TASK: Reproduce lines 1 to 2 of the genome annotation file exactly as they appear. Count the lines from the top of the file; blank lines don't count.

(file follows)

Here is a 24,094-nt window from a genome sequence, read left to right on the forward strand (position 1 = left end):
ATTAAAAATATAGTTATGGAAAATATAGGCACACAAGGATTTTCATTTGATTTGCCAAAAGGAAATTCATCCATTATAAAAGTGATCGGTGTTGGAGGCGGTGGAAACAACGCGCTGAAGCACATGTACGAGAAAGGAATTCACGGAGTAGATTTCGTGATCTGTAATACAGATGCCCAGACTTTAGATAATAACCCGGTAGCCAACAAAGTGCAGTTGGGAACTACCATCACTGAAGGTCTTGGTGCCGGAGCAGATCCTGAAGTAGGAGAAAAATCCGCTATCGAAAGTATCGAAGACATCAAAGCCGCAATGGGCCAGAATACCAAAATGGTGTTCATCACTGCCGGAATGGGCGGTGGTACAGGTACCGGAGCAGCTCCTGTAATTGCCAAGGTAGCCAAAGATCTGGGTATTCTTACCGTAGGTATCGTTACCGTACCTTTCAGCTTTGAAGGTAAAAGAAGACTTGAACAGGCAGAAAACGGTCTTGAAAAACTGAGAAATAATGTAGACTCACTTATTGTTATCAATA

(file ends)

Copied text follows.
Here is a 24,094-nt window from a genome sequence, read left to right on the forward strand (position 1 = left end):
ATTAAAAATATAGTTATGGAAAATATAGGCACACAAGGATTTTCATTTGATTTGCCAAAAGGAAATTCATCCATTATAAAAGTGATCGGTGTTGGAGGCGGTGGAAACAACGCGCTGAAGCACATGTACGAGAAAGGAATTCACGGAGTAGATTTCGTGATCTGTAATACAGATGCCCAGACTTTAGATAATAACCCGGTAGCCAACAAAGTGCAGTTGGGAACTACCATCACTGAAGGTCTTGGTGCCGGAGCAGATCCTGAAGTAGGAGAAAAATCCGCTATCGAAAGTATCGAAGACATCAAAGCCGCAATGGGCCAGAATACCAAAATGGTGTTCATCACTGCCGGAATGGGCGGTGGTACAGGTACCGGAGCAGCTCCTGTAATTGCCAAGGTAGCCAAAGATCTGGGTATTCTTACCGTAGGTATCGTTACCGTACCTTTCAGCTTTGAAGGTAAAAGAAGACTTGAACAGGCAGAAAACGGTCTTGAAAAACTGAGAAATAATGTAGACTCACTTATTGTTATCAATA